Pancreas transplant surgery best hope for brittle diabetic patients
More than 29 million people are living with diabetes, with nearly 1.5 million new cases diagnosed each year. This devastating disease causes a range of secondary complications including blindness, kidney disease, high blood pressure and high cholesterol. The only treatment option that can effectively halt these complications is a pancreas transplant. To combat the diabetes epidemic, Upstate University Hospital reinstated its pancreas transplant program and recently performed its first pancreas transplant since 2005.
“Diabetes causes a great deal of damage to the body, especially for patients who experience big swings in blood sugar and require large amounts of insulin. Transplant is the best option for these brittle diabetics, and those with underlying kidney disease,” explained Rainer Gruessner, MD, chief, Transplant Surgery Program, Upstate Medical University. “It’s been found that five out of six pancreas transplants are an effective treatment for diabetes within one year.”
Patrick Nolan, 52, lived with diabetes for 41 years prior to receiving the first pancreas transplant at Upstate since the launch of the new program. The Syracuse native was diagnosed May 5, 1975 and remembers spending his 11th birthday at Upstate University Hospital. For all of that time, he has had to routinely check his blood sugar and inject insulin up to six times per day. He learned to administer his own medication in his first year of diagnosis so that he wouldn’t have to miss out on sleepovers at his grandparents’ home. “They weren’t able to inject it, so I learned to do it myself so I could go,” Nolan said.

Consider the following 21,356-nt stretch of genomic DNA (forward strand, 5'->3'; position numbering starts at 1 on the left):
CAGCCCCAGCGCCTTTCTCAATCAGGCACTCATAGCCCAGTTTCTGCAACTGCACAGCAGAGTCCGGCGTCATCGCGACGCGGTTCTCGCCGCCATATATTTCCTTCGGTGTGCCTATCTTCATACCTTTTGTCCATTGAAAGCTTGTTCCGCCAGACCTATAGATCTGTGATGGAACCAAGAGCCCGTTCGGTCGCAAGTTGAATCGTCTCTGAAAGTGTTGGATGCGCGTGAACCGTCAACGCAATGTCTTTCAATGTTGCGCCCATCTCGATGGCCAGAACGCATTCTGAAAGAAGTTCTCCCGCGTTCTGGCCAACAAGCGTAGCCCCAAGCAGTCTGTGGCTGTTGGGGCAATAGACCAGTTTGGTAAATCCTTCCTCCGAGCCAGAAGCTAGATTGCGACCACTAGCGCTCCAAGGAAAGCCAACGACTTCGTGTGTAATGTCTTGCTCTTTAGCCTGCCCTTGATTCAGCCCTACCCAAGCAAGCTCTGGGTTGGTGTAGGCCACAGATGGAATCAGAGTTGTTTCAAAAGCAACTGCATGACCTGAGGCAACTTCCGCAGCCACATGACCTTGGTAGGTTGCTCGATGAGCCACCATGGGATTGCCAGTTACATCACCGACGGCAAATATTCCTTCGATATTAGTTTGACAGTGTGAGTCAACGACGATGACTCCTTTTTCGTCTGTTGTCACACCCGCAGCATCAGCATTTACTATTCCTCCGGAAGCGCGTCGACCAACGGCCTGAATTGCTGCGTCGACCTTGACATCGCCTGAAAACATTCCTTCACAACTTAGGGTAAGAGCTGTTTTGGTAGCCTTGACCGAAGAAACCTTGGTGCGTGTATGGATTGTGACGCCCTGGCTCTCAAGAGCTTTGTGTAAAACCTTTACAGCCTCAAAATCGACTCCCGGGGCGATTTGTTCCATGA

In type 1 diabetics, the pancreas does not produce insulin. In type 2 diabetics, the pancreas makes insulin, but the body does not respond to it. When a diabetic receives a new kidney, as Nolan did in December 2015, it solves the kidney disease problem but does not change or treat the primary illness—diabetes. The pancreas transplant directly impacts this. Nolan’s surgeon, Mark Laftavi, MD, director of the Pancreas Transplant Program at Upstate, is optimistic that some of the secondary complications Nolan experiences as a result of his diabetes will dissipate in the weeks and months following transplant. “Despite good advancement of insulin therapy and diabetes complications being less prevalent, diabetes will continue damaging patient’s organs,” Laftavi said. “The only therapy of diabetes shown to stop these complications is the pancreas transplant.”
To learn more about transplant surgery at Upstate, or to learn how you can join the organ donor registry, call 877-464-5540 toll free or visit Transplant.
Caption: Visiting with Upstate University Hospital patient Patrick Nolan are from left: Melanie Hundt, a third-year medical student at Upstate; Rainer Gruessner, MD, division chief of transplant services; Nolan; Mark Reza Laftavi, MD, director of the Pancreas Transplant Program; and Joshua Borsook, MD, Department of Surgery.